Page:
Amazon reported record-breaking numbers last night and beat all expectations across all major categories. The negative narrative going into the quarter suggested that one-day shipping would cost Amazon on the bottom line. However, with a shortened holiday season, it appears that there was a lot of rushed consumer holiday shopping which supported the top-line and wasn’t as detrimental to the bottom line as feared. Increases were massive quarter over quarter (of course, due to seasonality) but were also huge year-over-year. Every major part of Amazon’s business grew and beat expectations:
- Earnings per share: $6.47 per share vs. expectations of $4.03 per share, according to analysts surveyed by Refinitiv
- Revenue: $87.44 billion vs. expectations of $86.02 billion, per Refinitiv
- Amazon Web Services: $9.95 billion vs. expectations of $9.81 billion, according to FactSet
Amazon also gave increased forward guidance, which indicates that the momentum is expected to continue.
In terms of the grocery battleground, online grocery orders went up 2X and this comes after Amazon’s move to completely waive the $14.99 monthly fee for Amazon Fresh, for Prime Members. Meanwhile, Whole Foods was slightly down; this represented the only area of decline. So, there are hits and misses in the grocery space, but Amazon expects continued overall rapid growth in the grocery category (offline and online together) to continue.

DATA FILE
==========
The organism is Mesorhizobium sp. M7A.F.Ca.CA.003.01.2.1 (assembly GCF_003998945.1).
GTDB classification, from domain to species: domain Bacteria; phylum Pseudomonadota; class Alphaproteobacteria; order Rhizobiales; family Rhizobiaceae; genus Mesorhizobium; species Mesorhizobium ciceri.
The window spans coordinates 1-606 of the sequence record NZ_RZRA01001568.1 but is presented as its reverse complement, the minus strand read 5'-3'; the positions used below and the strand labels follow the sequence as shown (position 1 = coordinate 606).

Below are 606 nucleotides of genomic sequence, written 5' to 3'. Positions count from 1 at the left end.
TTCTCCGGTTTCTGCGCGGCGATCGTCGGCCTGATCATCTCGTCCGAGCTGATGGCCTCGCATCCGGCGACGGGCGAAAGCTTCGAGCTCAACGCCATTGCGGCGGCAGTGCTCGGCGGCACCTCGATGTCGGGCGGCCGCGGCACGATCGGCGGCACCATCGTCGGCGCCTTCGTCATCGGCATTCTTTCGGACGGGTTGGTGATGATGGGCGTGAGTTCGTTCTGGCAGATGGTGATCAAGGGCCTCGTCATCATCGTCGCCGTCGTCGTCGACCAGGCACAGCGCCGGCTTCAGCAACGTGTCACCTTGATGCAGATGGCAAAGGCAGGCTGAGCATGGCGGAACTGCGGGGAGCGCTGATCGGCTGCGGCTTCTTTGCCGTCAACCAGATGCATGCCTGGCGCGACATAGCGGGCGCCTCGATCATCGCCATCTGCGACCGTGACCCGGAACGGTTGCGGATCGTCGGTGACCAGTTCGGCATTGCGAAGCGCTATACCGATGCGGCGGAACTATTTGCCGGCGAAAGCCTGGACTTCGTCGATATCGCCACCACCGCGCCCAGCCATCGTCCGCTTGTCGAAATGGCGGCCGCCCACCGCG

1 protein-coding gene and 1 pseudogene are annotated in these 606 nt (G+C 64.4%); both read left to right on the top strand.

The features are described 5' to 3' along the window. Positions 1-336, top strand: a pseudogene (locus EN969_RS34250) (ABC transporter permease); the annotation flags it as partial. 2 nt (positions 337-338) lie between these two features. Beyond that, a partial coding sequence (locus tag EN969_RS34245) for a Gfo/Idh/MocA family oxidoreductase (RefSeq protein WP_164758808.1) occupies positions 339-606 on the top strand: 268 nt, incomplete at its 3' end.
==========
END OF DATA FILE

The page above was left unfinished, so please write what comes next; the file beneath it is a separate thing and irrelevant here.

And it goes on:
In terms of Prime, Amazon made a formal update for the first time since 2018. There are now “more than 150 million Prime members world-wide. The last company update on Prime membership was in 2018, when Amazon reported that there were over 100 million Prime members. Again, the growth theme is evident and shows no sign of slowing down.
Lastly, Amazon’s “other” business (which is mostly advertising) hit $4.8 billion for the quarter. That was an astounding 41% growth over the year ago period!
If analysts thought Amazon’s growth story was moderating or that their ability to turn a profit given increased investment was waning, then they were simply inaccurate. We continue to believe in the long-term growth potential and the change they will force on retail will only accelerate from here.